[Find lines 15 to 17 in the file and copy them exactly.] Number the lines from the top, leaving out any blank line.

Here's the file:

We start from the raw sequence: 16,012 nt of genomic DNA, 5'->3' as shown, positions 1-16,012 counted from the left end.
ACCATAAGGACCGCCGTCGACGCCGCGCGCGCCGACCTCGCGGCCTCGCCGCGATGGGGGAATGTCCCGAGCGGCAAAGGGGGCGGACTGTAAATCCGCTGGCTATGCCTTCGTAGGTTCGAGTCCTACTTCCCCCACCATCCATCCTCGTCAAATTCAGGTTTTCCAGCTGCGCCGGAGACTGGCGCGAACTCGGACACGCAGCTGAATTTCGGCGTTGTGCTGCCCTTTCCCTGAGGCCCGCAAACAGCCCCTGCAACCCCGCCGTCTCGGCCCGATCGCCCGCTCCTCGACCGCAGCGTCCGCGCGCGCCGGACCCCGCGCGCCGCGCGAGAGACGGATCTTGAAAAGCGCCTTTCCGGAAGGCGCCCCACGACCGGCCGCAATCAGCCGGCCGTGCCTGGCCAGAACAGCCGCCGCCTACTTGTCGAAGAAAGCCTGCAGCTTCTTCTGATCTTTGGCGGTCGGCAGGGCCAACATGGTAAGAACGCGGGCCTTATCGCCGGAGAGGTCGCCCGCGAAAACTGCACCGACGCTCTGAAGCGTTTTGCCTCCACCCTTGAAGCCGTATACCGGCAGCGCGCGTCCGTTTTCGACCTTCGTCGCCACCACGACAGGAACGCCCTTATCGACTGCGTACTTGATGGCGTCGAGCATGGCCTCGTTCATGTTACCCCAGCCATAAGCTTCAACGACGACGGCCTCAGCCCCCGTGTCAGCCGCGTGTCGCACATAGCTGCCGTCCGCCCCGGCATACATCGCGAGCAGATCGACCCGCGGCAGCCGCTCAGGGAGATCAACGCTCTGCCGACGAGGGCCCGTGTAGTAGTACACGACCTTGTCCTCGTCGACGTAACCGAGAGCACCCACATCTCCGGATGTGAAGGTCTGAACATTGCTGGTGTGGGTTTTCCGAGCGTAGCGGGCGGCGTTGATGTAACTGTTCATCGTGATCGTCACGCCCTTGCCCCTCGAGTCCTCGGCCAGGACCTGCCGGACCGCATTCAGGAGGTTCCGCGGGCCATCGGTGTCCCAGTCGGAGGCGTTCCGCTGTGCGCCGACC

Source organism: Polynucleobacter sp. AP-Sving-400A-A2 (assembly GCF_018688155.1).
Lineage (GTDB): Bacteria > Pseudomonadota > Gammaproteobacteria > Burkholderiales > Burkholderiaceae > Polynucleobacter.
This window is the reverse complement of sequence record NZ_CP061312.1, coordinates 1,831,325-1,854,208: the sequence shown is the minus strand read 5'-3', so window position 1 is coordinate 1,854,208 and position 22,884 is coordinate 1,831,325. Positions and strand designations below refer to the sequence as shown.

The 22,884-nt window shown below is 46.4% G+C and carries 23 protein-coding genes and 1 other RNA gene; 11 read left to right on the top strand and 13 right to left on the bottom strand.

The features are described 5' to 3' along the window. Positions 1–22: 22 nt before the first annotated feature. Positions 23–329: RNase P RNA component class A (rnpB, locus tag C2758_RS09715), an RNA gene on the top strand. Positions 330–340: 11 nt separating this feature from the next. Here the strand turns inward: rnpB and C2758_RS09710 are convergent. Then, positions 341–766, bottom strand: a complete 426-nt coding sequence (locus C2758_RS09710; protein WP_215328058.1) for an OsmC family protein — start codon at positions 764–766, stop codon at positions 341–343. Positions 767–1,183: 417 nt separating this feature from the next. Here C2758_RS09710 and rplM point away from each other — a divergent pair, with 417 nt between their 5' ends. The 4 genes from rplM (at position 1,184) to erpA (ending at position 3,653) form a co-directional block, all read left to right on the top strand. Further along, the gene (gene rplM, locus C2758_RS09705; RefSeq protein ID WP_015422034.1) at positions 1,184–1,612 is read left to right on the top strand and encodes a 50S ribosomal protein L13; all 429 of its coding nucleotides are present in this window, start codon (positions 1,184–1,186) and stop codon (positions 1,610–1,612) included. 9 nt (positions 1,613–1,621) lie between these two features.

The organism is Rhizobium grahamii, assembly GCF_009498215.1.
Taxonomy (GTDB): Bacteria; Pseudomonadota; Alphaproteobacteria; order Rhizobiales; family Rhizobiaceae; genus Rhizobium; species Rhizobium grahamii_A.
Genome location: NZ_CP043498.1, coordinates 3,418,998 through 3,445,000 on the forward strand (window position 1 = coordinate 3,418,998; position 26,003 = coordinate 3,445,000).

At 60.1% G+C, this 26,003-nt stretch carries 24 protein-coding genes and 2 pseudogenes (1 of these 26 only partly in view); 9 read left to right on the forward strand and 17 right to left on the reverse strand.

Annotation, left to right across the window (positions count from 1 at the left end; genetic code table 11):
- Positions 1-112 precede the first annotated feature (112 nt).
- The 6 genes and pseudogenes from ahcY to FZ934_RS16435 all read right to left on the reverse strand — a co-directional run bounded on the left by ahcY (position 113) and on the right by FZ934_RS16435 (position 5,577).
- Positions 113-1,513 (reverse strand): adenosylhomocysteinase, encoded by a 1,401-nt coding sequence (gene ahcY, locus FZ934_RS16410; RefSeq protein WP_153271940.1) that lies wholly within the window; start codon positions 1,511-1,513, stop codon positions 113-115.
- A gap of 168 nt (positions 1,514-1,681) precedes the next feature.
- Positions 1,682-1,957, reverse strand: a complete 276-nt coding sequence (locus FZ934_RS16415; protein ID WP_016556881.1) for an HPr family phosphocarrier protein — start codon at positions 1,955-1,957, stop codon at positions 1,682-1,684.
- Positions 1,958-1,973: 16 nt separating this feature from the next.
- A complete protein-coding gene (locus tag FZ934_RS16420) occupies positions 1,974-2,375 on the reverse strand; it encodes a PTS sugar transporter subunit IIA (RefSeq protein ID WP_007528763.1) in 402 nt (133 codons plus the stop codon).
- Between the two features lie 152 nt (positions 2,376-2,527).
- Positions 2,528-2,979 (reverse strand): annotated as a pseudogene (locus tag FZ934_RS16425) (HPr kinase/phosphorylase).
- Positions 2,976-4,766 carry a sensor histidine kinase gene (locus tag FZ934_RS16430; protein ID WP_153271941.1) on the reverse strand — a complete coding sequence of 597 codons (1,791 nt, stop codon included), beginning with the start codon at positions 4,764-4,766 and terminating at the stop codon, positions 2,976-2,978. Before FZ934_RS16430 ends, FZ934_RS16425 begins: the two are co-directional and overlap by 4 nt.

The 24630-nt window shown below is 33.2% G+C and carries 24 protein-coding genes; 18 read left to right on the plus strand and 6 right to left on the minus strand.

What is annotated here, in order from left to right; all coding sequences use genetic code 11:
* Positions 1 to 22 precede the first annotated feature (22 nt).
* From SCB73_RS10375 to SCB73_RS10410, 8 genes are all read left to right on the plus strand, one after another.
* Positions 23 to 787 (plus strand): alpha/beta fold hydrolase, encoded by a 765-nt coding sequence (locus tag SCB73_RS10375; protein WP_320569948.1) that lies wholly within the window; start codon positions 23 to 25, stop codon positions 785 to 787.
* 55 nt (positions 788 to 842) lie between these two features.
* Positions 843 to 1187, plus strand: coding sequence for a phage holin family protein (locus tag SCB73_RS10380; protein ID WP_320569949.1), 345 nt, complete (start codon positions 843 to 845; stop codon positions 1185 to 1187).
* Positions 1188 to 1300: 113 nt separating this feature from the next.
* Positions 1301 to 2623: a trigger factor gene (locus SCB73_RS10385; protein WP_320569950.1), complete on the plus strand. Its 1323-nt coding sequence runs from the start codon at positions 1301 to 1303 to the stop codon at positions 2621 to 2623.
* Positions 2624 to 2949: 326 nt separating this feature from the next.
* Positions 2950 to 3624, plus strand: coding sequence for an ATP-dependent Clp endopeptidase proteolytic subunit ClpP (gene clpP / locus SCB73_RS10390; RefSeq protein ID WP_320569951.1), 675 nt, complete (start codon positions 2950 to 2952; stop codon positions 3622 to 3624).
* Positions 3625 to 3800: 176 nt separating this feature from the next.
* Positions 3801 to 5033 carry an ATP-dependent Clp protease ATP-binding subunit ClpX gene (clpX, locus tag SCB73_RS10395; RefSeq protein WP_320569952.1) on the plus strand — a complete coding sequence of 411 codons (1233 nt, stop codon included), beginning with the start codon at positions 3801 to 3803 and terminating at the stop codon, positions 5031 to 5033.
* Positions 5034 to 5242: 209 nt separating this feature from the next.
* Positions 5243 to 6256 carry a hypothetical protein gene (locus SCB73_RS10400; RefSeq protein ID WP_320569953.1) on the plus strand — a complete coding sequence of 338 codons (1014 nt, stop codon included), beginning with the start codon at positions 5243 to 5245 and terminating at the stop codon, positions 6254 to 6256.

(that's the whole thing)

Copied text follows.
- Positions 113-1,513 (reverse strand): adenosylhomocysteinase, encoded by a 1,401-nt coding sequence (gene ahcY, locus FZ934_RS16410; RefSeq protein WP_153271940.1) that lies wholly within the window; start codon positions 1,511-1,513, stop codon positions 113-115.
- A gap of 168 nt (positions 1,514-1,681) precedes the next feature.
- Positions 1,682-1,957, reverse strand: a complete 276-nt coding sequence (locus FZ934_RS16415; protein ID WP_016556881.1) for an HPr family phosphocarrier protein — start codon at positions 1,955-1,957, stop codon at positions 1,682-1,684.